Article by

Sophia Khan

Birdnesting – A new approach to co-parenting

Birdnesting has become an increasingly popular way to co-parent following separation. It involves the children remaining in one home (usually the marital family home) and the separated parents taking it in turns living with the children in that home.


  • The children get to remain in the family home. This provides them with some stability during an upsetting transition. This minimises disruption for the children and they have the security of knowing they will be sleeping in their own bed each night.
  • The children are saved from having to travel between each parents home. This is especially beneficial in cases where parents move a significant distance away.
  • The children don’t have to pack a bag each time they leave one parent to go to another. This also prevents the stressful situation of things being forgotten such as homework, P.E kit, and favourite teddy.
  • Birdnesting ensures the children will remain in their school and maintain the same friendships. This all adds to the children’s security and ability to deal with their parent’s separation.
  • There are also financial benefits. Rather than having to fund two homes to facilitate the children, only one is required. There is no longer the need for two lots of bedroom furniture, clothes, toys etc.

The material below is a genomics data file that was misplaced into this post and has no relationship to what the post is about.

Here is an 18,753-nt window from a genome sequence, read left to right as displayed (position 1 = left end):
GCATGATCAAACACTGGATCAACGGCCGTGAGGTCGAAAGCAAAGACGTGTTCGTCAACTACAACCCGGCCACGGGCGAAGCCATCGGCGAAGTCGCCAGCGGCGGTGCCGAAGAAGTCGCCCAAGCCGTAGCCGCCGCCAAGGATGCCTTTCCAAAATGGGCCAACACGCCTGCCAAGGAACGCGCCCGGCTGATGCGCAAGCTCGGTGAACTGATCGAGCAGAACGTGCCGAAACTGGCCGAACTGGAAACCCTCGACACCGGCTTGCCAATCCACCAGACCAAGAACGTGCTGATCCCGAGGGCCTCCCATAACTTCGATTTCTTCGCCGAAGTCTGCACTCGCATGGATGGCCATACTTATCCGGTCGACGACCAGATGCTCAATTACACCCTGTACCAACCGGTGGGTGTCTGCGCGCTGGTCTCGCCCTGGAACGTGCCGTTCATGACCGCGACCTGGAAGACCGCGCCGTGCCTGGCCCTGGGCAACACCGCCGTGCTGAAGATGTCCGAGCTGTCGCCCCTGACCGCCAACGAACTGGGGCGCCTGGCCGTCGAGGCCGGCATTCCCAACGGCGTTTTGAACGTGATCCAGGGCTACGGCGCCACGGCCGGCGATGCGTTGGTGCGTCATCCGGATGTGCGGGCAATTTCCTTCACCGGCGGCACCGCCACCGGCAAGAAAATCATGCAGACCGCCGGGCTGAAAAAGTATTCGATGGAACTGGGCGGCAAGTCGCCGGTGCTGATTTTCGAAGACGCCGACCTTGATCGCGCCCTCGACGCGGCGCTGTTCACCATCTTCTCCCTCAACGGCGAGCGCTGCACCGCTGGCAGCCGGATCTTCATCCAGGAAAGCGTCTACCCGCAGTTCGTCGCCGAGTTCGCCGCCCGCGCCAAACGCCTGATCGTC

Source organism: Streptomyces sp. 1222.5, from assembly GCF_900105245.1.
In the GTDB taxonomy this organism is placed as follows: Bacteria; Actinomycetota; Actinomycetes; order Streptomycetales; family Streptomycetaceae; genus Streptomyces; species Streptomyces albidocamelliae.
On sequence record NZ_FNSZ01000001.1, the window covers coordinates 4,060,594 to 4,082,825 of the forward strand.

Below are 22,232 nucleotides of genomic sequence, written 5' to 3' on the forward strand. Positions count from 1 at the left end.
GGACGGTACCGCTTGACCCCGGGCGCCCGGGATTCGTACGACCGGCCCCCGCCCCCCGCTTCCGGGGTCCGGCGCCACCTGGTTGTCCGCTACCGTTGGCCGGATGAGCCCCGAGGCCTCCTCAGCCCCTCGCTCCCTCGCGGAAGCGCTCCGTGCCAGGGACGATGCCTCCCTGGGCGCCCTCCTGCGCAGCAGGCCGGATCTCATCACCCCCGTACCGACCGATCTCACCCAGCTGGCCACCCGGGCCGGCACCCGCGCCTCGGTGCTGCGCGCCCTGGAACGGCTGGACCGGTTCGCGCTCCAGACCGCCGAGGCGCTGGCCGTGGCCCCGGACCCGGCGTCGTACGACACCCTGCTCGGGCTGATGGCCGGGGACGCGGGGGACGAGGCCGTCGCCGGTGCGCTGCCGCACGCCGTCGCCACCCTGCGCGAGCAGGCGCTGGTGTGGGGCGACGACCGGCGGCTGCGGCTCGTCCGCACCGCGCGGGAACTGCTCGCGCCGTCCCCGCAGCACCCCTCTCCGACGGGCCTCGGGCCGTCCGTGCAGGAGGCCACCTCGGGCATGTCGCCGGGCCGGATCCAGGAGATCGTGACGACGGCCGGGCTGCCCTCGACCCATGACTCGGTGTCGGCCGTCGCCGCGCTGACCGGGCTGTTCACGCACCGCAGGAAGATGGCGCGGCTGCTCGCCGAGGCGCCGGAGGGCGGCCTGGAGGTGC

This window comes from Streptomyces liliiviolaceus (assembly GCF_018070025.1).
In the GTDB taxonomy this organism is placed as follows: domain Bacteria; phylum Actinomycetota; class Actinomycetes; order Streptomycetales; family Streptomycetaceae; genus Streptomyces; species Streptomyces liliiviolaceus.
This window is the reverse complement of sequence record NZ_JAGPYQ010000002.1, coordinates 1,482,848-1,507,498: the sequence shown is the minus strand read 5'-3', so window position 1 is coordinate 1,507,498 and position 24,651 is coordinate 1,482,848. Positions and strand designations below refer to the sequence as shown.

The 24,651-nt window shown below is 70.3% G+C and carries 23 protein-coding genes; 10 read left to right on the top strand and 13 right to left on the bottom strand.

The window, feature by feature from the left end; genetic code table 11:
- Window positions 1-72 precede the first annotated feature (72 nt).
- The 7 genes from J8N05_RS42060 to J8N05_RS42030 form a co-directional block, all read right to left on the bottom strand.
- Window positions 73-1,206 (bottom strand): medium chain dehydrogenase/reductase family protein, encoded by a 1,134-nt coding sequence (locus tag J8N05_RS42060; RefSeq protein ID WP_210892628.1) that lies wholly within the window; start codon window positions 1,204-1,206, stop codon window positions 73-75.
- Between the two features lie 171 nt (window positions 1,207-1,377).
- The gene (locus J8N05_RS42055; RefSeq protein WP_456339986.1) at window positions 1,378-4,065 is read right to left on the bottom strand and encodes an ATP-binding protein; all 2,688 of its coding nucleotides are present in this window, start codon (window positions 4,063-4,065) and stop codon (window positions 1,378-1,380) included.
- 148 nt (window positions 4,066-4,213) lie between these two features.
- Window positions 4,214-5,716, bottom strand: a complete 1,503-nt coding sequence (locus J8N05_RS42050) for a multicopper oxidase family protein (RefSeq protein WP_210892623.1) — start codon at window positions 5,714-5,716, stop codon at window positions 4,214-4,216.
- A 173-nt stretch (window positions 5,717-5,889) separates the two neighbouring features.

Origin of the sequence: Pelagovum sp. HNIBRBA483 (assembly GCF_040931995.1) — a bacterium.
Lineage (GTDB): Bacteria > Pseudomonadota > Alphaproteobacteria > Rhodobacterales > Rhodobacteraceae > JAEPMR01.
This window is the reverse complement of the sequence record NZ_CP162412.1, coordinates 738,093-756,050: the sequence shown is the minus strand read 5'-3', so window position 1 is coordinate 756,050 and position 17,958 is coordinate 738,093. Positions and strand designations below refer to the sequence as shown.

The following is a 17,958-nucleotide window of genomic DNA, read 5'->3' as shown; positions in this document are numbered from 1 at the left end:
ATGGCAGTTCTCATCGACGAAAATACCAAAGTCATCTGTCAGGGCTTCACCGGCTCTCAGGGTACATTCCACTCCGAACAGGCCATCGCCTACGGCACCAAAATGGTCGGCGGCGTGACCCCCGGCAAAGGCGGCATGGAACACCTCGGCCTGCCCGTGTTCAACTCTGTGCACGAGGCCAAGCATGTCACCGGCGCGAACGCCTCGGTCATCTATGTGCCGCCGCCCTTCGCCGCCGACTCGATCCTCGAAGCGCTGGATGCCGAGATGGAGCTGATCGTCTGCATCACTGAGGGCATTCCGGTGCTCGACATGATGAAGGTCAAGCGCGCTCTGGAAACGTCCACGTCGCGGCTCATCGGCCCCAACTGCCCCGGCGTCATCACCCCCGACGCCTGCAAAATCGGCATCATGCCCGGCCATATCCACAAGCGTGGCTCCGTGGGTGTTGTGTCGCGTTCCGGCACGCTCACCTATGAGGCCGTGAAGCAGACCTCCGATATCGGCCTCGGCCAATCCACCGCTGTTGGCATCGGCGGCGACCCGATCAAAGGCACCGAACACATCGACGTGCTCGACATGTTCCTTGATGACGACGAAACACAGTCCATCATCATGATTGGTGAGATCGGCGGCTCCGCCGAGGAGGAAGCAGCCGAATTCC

• The Financial lines are blurred. Whilst most separated/divorced couples benefit from a clean break financially, this approach requires the parents to continue a financial relationship and continue to contribute to the family home and its costs.
  • The parent’s privacy will clearly be affected. How comfortable would each parent be, knowing the other is in the house with their belongings etc.
  • This approach could be confusing to the children. As there is not a clear separation and the parents are not completely independent from each other it could cause the children to hold onto dreams of their parents reuniting. It could also make it much harder for the children in the future.
  • Whilst the parents are away from the children they are living a separate life that the children are not part of and have not experienced.
  • The most obvious con to this approach is what happens when a parent starts a new relationship.

This concept has been around for a while in the U.S, and is becoming more and more popular here in the U.K. This is not something that the courts can order against unwilling participants, but more of a concept that parents are coming up with themselves or with the help of a mediator.

Birdnesting is believed to be a more child centred approach to co-parenting with the emphasis being on the children maintaining the stability of the family home, whilst the parents take on the burden of travelling to and fro between homes’.

The benefits in the short term are clear. Such an approach would provide a smoother transition to their new way of life as children of divorced parents, but is it a viable long term plan?

What is clear is that it requires a significant amount of sacrifice and compromise. What is essential is that the parents are very clear at the outset as to the rules.  Agreements would need to be made and adhered to, including every last detail. It would need to be set out who pays for what, who is responsible for household jobs and what are the rules in terms parenting.

The bird nesting approach can only really be in the children’s best interests if the parents can truly co-parent. To do this the parents need to have respect for each other and be willing to communicate.